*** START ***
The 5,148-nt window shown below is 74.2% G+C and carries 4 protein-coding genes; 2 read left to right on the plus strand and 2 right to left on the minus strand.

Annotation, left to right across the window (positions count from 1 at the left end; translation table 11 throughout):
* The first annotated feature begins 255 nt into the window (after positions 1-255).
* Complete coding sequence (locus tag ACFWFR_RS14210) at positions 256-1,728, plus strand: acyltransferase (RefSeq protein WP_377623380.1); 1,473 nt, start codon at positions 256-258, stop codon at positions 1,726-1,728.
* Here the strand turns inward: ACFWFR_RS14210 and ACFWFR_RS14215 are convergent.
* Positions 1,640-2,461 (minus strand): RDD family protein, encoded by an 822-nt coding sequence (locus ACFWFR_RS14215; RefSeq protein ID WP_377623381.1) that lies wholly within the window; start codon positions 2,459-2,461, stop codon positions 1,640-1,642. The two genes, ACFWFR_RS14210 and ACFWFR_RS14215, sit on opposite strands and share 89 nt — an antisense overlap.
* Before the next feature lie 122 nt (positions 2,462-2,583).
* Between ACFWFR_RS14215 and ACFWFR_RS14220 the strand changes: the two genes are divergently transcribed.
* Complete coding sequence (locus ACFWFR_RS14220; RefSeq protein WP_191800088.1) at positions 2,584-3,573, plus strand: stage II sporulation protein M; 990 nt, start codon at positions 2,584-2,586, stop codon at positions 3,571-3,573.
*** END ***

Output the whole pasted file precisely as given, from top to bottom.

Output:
The 5,148-nt window shown below is 74.2% G+C and carries 4 protein-coding genes; 2 read left to right on the plus strand and 2 right to left on the minus strand.

Annotation, left to right across the window (positions count from 1 at the left end; translation table 11 throughout):
* The first annotated feature begins 255 nt into the window (after positions 1-255).
* Complete coding sequence (locus tag ACFWFR_RS14210) at positions 256-1,728, plus strand: acyltransferase (RefSeq protein WP_377623380.1); 1,473 nt, start codon at positions 256-258, stop codon at positions 1,726-1,728.
* Here the strand turns inward: ACFWFR_RS14210 and ACFWFR_RS14215 are convergent.
* Positions 1,640-2,461 (minus strand): RDD family protein, encoded by an 822-nt coding sequence (locus ACFWFR_RS14215; RefSeq protein ID WP_377623381.1) that lies wholly within the window; start codon positions 2,459-2,461, stop codon positions 1,640-1,642. The two genes, ACFWFR_RS14210 and ACFWFR_RS14215, sit on opposite strands and share 89 nt — an antisense overlap.
* Before the next feature lie 122 nt (positions 2,462-2,583).
* Between ACFWFR_RS14215 and ACFWFR_RS14220 the strand changes: the two genes are divergently transcribed.
* Complete coding sequence (locus ACFWFR_RS14220; RefSeq protein WP_191800088.1) at positions 2,584-3,573, plus strand: stage II sporulation protein M; 990 nt, start codon at positions 2,584-2,586, stop codon at positions 3,571-3,573.